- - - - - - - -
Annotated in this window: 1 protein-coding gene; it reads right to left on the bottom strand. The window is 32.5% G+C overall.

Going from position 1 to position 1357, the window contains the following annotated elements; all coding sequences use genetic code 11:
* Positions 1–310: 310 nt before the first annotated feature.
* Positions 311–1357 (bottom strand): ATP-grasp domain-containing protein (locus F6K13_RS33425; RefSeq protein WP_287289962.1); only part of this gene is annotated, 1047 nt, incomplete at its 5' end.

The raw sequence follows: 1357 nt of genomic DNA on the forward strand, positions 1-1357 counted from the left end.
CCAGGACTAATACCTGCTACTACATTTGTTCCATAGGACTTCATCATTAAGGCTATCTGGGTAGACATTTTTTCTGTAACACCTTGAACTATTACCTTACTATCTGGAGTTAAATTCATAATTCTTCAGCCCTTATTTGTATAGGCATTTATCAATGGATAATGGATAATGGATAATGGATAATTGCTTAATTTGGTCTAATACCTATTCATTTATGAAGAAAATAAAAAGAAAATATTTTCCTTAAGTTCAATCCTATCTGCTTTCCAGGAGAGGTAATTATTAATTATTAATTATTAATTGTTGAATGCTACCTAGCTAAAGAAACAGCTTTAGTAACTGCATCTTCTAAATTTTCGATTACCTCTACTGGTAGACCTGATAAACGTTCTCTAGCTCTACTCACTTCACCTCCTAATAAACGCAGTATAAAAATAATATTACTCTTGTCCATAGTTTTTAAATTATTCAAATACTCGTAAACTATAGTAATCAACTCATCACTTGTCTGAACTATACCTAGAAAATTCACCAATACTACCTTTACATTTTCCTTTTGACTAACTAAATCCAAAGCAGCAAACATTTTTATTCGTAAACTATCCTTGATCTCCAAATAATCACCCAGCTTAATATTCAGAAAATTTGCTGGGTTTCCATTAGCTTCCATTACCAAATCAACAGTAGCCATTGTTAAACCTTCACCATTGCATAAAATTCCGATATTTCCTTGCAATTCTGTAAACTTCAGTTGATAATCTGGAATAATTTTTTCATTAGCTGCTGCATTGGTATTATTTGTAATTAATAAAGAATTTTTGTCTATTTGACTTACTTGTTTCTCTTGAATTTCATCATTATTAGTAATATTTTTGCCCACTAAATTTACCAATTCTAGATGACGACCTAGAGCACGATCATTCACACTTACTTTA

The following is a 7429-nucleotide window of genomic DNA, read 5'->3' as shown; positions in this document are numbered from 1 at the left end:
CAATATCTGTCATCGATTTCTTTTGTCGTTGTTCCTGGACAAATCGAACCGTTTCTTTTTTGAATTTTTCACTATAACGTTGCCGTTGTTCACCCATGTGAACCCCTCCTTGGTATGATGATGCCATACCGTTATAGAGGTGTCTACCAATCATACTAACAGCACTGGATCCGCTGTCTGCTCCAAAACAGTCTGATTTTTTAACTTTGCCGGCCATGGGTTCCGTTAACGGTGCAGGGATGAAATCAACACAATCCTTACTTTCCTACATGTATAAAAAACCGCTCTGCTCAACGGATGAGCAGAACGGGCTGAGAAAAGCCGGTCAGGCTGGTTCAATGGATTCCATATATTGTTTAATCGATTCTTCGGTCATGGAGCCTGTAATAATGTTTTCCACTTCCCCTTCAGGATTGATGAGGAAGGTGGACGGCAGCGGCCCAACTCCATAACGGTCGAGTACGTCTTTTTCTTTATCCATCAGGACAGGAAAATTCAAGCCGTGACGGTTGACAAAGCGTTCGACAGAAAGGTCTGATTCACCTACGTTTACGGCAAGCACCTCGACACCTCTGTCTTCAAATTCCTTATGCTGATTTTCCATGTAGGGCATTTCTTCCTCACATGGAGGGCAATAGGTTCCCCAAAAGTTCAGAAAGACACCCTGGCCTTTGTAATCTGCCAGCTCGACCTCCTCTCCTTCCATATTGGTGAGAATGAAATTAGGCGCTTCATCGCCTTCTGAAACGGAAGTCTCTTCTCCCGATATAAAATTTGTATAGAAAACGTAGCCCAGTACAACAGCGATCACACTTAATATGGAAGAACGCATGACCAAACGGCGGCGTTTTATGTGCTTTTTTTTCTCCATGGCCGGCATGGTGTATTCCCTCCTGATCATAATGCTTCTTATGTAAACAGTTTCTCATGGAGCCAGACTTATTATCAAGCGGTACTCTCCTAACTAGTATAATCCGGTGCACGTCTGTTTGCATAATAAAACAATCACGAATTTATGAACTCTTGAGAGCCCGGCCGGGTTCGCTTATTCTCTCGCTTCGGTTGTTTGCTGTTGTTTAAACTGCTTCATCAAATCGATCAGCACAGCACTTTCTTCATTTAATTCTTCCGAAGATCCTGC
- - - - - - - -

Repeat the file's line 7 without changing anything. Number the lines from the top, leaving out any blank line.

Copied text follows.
The following is a 7429-nucleotide window of genomic DNA, read 5'->3' as shown; positions in this document are numbered from 1 at the left end: